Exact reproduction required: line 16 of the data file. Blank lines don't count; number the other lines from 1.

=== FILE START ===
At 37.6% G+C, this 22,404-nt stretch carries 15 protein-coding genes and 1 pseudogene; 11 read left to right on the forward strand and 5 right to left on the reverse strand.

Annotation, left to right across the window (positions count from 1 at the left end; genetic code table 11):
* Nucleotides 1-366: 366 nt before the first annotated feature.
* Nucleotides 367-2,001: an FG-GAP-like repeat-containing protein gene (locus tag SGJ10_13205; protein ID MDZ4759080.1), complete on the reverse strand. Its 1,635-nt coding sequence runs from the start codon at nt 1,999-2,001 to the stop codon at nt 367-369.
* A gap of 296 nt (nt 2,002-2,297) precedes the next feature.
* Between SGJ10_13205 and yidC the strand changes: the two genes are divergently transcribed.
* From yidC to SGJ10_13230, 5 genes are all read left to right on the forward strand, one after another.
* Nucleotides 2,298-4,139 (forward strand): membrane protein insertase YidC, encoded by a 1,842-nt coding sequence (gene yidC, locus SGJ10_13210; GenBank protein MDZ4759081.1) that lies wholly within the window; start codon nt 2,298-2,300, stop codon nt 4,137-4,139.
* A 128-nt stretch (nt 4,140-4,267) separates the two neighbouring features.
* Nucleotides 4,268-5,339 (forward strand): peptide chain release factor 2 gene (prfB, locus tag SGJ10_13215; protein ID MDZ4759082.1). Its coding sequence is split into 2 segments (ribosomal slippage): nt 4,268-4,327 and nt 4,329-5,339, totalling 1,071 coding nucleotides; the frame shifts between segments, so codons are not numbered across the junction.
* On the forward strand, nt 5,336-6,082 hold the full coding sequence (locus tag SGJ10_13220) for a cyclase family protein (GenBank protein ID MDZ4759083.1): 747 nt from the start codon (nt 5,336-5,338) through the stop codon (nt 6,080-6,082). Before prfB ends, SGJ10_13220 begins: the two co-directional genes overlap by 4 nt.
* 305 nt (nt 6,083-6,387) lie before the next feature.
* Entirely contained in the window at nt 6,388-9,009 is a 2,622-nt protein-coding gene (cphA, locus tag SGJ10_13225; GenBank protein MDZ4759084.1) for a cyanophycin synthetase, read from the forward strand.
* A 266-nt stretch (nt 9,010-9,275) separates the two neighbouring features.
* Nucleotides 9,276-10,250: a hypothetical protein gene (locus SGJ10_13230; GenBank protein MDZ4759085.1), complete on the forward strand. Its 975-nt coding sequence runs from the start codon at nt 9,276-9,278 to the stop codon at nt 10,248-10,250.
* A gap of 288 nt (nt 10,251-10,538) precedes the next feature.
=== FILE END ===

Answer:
* A gap of 288 nt (nt 10,251-10,538) precedes the next feature.